How easy is it to implement greywater harvesting at home?

How easy is it to implement greywater harvesting at home?

Did you know that greywater makes up almost 70% of an average household’s wastewater? In an average household of 4, this is around 300 L of water a day!

Instead of letting it flow down the drain – where it is discharged into rivers and pollutes our aquatic ecology – we should be reusing it for purposes like irrigation and flushing toilets. Doing so will allow us to lower our consumption of freshwater, easing our impact on our country’s already-stressed river systems and aquifers while lowering the water bill.

Want to use greywater to flush your home’s toilets?

You can plumb your home’s showers, baths and sinks to a holding tank that can in turn supply the water required by toilets to flush. All you need, in terms of hardware, is the necessary PVC piping and fittings, shut-off valves and a filter or soil pipe that will enable you to pump the water to a 50-litre JoJo drum.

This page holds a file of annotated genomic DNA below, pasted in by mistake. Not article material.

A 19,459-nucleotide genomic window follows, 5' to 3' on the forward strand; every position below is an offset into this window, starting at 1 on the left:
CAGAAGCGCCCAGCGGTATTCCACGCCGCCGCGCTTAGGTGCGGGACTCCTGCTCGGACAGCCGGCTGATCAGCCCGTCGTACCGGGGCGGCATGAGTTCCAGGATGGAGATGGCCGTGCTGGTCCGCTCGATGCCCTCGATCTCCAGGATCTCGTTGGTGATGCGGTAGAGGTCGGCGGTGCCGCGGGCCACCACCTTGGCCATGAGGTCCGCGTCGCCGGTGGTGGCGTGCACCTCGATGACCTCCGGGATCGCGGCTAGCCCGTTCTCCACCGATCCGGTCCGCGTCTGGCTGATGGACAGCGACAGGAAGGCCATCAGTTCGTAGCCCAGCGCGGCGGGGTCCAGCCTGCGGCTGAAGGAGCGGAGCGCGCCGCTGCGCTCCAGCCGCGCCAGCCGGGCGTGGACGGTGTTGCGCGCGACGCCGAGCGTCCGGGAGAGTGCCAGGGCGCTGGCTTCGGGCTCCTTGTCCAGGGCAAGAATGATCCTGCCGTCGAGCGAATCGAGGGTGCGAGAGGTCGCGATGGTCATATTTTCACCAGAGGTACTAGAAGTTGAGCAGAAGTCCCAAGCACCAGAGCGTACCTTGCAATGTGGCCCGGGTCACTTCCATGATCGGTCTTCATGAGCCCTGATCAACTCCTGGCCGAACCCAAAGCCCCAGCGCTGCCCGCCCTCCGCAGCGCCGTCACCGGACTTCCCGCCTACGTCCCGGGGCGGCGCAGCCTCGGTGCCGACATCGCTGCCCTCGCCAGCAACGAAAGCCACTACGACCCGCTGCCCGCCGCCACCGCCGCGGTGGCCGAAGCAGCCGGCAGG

Want to use greywater for your garden?

Did you know that in homes with gardens, almost 50% of their bulk water usage is used on irrigation? You should direct greywater into sections of your garden with plants that prefer more alkaline soils.

Gravity-fed irrigation is a simple way to use your greywater, although managing the distribution of your greywater is more difficult. Here, all you need to do is direct your greywater to an appropriate spot in your garden – but remember that the water will always collect at the lowest point.

Should you require more control in how your greywater is distributed, a relatively straightforward filter and pump design can be fitted to meet your requirements.

Remember, greywater should be used as quickly as possible once it’s been harvested. Depending on the harvesting methods, it can become septic after just 24 hours, although aerators, biological additives and UV can also be used should you need to upgrade the quality of the greywater.

Speak to your nearest distributor to find out more!